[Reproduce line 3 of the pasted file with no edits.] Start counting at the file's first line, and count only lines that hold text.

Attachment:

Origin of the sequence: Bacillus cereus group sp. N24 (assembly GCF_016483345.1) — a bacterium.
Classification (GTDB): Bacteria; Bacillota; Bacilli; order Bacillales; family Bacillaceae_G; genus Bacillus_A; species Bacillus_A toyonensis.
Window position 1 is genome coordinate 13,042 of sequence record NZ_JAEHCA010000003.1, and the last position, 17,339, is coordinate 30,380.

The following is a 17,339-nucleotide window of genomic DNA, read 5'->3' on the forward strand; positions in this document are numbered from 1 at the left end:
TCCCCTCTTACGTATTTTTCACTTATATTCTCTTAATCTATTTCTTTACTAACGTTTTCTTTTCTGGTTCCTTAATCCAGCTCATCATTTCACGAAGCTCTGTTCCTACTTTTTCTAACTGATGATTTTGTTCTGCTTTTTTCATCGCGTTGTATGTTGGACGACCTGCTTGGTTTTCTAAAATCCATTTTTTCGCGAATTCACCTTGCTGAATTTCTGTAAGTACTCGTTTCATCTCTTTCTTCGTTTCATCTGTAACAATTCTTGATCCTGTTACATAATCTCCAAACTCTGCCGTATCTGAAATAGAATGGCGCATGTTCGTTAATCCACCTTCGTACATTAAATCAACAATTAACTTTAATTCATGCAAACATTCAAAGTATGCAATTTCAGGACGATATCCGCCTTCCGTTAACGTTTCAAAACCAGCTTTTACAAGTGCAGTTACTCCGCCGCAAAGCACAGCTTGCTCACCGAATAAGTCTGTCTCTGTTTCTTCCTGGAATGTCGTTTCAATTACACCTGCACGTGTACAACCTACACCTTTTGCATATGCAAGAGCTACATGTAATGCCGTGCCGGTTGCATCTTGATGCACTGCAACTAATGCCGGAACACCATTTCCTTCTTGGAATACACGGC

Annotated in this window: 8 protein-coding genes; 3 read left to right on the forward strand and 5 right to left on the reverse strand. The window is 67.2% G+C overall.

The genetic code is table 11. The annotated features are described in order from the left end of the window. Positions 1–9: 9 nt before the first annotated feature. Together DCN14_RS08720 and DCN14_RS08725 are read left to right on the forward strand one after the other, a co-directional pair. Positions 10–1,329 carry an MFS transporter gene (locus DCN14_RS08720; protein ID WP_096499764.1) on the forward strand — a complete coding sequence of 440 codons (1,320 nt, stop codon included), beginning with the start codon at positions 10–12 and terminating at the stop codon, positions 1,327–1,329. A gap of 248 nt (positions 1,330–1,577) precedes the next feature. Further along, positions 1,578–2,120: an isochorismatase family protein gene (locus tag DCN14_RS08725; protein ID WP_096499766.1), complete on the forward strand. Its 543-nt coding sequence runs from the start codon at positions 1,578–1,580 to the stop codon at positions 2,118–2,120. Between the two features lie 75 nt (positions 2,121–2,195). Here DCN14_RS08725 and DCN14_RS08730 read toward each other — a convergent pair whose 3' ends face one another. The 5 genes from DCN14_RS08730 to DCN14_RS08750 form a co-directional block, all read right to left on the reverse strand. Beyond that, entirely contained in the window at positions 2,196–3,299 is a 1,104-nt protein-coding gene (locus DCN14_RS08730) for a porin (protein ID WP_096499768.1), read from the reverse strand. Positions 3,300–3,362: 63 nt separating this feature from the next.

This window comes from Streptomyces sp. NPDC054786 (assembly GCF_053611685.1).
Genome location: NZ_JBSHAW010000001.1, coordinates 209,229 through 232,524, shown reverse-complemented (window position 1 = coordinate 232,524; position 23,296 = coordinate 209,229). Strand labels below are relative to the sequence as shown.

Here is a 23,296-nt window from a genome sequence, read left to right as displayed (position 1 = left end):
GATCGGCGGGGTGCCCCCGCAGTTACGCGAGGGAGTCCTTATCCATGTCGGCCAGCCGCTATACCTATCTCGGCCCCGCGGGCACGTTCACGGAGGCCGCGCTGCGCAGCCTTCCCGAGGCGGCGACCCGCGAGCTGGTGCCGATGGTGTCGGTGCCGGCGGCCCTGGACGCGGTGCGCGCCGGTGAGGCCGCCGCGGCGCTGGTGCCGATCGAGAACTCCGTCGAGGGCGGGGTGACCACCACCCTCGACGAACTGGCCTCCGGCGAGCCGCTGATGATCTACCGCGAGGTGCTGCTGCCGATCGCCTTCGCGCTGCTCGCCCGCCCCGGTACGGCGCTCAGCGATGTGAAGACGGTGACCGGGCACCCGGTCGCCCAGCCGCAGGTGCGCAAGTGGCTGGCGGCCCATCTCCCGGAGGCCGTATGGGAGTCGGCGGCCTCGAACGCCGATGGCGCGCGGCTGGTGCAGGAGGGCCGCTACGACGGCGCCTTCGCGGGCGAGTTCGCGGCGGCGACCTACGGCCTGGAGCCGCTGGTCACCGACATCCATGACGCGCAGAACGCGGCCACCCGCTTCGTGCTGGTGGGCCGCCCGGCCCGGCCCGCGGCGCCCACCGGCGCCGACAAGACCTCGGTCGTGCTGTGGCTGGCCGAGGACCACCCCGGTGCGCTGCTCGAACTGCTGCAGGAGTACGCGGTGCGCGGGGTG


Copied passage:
Window position 1 is genome coordinate 13,042 of sequence record NZ_JAEHCA010000003.1, and the last position, 17,339, is coordinate 30,380.